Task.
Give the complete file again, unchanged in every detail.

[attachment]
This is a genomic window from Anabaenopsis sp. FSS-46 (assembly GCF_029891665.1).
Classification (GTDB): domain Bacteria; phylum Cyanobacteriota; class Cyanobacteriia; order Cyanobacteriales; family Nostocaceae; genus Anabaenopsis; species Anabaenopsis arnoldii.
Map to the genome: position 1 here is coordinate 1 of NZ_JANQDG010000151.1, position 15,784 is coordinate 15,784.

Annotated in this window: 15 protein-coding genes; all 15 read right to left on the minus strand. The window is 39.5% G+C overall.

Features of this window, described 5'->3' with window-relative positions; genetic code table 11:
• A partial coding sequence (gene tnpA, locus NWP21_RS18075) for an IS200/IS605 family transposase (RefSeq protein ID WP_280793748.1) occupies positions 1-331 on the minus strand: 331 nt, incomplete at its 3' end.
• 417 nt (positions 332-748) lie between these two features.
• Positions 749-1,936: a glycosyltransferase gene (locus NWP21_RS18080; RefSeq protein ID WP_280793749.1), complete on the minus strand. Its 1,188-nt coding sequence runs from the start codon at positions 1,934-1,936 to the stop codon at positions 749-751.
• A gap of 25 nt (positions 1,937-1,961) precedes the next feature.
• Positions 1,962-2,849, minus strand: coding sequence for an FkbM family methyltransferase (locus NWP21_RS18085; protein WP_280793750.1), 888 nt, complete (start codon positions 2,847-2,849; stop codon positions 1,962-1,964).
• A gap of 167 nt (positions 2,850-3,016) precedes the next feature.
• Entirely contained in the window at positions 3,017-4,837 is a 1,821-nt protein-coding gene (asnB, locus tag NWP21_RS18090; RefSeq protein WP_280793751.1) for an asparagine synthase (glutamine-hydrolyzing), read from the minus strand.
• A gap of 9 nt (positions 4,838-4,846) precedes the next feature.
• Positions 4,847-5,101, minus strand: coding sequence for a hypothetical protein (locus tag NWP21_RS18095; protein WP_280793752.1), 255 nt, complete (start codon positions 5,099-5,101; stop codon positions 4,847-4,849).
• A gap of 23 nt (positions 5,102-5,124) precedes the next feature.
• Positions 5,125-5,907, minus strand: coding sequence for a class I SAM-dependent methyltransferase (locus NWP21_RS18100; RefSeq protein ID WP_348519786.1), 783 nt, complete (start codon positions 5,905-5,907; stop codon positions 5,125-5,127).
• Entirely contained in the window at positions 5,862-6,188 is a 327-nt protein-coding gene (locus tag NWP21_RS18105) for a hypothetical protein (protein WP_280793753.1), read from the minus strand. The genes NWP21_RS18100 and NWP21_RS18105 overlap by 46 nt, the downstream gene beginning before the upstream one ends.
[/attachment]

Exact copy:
This is a genomic window from Anabaenopsis sp. FSS-46 (assembly GCF_029891665.1).
Classification (GTDB): domain Bacteria; phylum Cyanobacteriota; class Cyanobacteriia; order Cyanobacteriales; family Nostocaceae; genus Anabaenopsis; species Anabaenopsis arnoldii.
Map to the genome: position 1 here is coordinate 1 of NZ_JANQDG010000151.1, position 15,784 is coordinate 15,784.

Annotated in this window: 15 protein-coding genes; all 15 read right to left on the minus strand. The window is 39.5% G+C overall.

Features of this window, described 5'->3' with window-relative positions; genetic code table 11:
• A partial coding sequence (gene tnpA, locus NWP21_RS18075) for an IS200/IS605 family transposase (RefSeq protein ID WP_280793748.1) occupies positions 1-331 on the minus strand: 331 nt, incomplete at its 3' end.
• 417 nt (positions 332-748) lie between these two features.
• Positions 749-1,936: a glycosyltransferase gene (locus NWP21_RS18080; RefSeq protein ID WP_280793749.1), complete on the minus strand. Its 1,188-nt coding sequence runs from the start codon at positions 1,934-1,936 to the stop codon at positions 749-751.
• A gap of 25 nt (positions 1,937-1,961) precedes the next feature.
• Positions 1,962-2,849, minus strand: coding sequence for an FkbM family methyltransferase (locus NWP21_RS18085; protein WP_280793750.1), 888 nt, complete (start codon positions 2,847-2,849; stop codon positions 1,962-1,964).
• A gap of 167 nt (positions 2,850-3,016) precedes the next feature.
• Entirely contained in the window at positions 3,017-4,837 is a 1,821-nt protein-coding gene (asnB, locus tag NWP21_RS18090; RefSeq protein WP_280793751.1) for an asparagine synthase (glutamine-hydrolyzing), read from the minus strand.
• A gap of 9 nt (positions 4,838-4,846) precedes the next feature.
• Positions 4,847-5,101, minus strand: coding sequence for a hypothetical protein (locus tag NWP21_RS18095; protein WP_280793752.1), 255 nt, complete (start codon positions 5,099-5,101; stop codon positions 4,847-4,849).
• A gap of 23 nt (positions 5,102-5,124) precedes the next feature.
• Positions 5,125-5,907, minus strand: coding sequence for a class I SAM-dependent methyltransferase (locus NWP21_RS18100; RefSeq protein ID WP_348519786.1), 783 nt, complete (start codon positions 5,905-5,907; stop codon positions 5,125-5,127).
• Entirely contained in the window at positions 5,862-6,188 is a 327-nt protein-coding gene (locus tag NWP21_RS18105) for a hypothetical protein (protein WP_280793753.1), read from the minus strand. The genes NWP21_RS18100 and NWP21_RS18105 overlap by 46 nt, the downstream gene beginning before the upstream one ends.